Artificial intelligence research has a lot to learn from nature. My work links biology with computation every day, but recently the rest of the world was reminded of the connection: The 2018 Nobel Prize in Chemistry went to Frances Arnold together with George Smith and Gregory Winter for developing major breakthroughs that are collectively called “directed evolution.” One of its uses is to improve protein functions, making them better catalysts in biofuel production. Another use is entirely outside chemistry–outside even the traditional life sciences.
That might sound surprising, but many research findings have very broad implications. It’s part of why just about every scientist wonders and hopes not only that maybe they would be selected for a Nobel Prize, but, far more likely, that the winner might be someone they know or have worked with. In the collaborative academic world, this isn’t terribly uncommon: In 2002, I was studying under a scholar who had studied under one of the three co-winners of that year’s Nobel Prize in Physiology or Medicine. This year, it happened again–one of the winners has written a couple of papers with a scholar I have collaborated with.
Beyond satisfying my own vanity, the award reminds me how useful biological concepts are for engineering problems. The best-known example is probably the invention of Velcro hook-and-loop fasteners, inspired by burrs that stuck to a man’s pants while he was walking outdoors. In the Nobel laureates’ work, the natural principle at work is evolution–which is also the approach I use to develop artificial intelligence. My research is based on the idea that evolution led to general intelligence in biological life forms, so that same process could also be used to develop computerized intelligent systems.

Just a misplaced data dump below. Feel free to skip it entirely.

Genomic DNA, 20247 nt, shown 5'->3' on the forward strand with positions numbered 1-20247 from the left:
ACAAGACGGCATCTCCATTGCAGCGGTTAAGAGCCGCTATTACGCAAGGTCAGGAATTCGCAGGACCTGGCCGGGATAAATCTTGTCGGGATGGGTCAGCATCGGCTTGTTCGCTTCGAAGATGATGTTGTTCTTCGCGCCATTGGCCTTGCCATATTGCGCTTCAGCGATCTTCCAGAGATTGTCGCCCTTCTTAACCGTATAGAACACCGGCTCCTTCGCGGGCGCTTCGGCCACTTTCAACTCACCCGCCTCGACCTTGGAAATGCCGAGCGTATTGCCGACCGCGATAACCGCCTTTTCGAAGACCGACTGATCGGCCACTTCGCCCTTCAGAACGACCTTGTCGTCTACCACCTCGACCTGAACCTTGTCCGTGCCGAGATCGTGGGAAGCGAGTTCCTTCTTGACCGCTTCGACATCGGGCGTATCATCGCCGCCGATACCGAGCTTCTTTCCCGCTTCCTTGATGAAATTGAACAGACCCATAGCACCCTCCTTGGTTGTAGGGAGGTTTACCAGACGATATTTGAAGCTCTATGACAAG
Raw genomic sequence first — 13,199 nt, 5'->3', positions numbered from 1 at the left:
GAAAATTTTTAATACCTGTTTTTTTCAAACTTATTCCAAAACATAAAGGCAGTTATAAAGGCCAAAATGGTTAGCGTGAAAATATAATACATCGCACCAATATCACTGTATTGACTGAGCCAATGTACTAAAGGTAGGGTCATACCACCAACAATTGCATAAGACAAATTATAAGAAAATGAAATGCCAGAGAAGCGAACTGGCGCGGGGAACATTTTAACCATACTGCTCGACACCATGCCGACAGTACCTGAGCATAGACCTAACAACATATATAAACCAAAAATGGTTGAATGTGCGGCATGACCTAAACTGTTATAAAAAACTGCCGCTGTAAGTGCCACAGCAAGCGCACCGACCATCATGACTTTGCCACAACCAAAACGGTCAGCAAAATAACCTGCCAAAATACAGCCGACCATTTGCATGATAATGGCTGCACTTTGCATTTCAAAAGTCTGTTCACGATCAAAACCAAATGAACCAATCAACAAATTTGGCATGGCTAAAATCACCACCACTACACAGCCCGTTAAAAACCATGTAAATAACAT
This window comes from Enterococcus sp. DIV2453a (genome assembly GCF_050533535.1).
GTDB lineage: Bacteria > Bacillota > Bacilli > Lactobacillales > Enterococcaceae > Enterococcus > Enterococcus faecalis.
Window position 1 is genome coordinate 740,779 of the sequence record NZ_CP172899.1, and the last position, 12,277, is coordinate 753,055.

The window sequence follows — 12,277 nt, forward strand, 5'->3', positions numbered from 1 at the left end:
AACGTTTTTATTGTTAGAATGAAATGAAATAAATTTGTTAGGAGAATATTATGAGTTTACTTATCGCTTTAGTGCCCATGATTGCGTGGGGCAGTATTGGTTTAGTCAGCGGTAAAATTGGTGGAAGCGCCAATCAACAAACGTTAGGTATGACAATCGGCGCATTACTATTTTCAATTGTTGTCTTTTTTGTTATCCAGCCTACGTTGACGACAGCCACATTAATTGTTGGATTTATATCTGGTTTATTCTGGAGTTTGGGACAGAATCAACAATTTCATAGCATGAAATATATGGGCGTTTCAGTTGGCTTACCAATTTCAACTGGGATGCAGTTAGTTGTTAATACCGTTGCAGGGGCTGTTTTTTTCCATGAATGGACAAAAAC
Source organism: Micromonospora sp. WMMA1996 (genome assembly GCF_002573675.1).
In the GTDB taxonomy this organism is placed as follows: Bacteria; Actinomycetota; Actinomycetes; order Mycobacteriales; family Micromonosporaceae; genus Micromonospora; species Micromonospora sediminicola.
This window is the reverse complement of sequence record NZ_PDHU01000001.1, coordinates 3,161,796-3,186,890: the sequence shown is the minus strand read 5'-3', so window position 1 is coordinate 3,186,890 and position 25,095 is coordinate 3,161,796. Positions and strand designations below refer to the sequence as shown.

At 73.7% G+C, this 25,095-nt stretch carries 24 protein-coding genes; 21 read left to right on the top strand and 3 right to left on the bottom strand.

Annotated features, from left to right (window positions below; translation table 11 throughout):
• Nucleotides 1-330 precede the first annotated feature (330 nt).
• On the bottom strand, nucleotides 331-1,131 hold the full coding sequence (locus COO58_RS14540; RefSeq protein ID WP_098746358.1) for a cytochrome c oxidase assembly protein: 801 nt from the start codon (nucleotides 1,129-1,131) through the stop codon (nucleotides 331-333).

When designing AI systems that control virtual cars, for example, you might want safer cars that know how to avoid a wide range of obstacles–other cars, trees, cyclists, and guardrails. My approach would be to evaluate the safety performance of several AI systems. The ones that drive most safely are allowed to reproduce–by being copied into a new generation.
Yet just as nature does not make identical copies of parents, genetic algorithms in computational evolution let mutations and recombinations create variations in the offspring. Selecting and reproducing the safest drivers in each new generation finds and propagates mutations that improve performance. Over many generations, AI systems get better through the same method nature improves upon itself–and the same way the Nobel laureates made better proteins.
In the effort to understand human intelligence, many researchers are working to reverse-engineer the brain, figuring out how it works at all levels. Complex gene networks control the neurons that form the layers of the neocortex that are sitting on top of a highway of connections. These interconnections support communications between the different cortical regions that make up most of our cognitive functions. All of this is integrated into the phenomenon of consciousness.
Deep learning and neural networks are computer-based approaches that attempt to re-create how the brain works–but even they can only achieve the equivalent activity of a clump of brain cells smaller than a sugar cube. There remains an enormous amount to learn about the brain–and that’s before trying to write the intensely complicated software that can emulate all those biological interactions.
Capitalizing on evolution can make systems that seem lifelike and are inherently as open-ended and innovative as natural evolution is. It is also the key methodology used in genetic algorithms and genetic programming. The Nobel Prize committee’s recognition highlights a technology that has evolution at its core. That indirectly justifies my own research approach and the idea that evolution in action is a critical research topic with vast potential.
Arend Hintze is assistant professor of integrative biology and computer science and engineering at Michigan State University This article is republished from the Conversation under a Creative Commons license. Read the original article.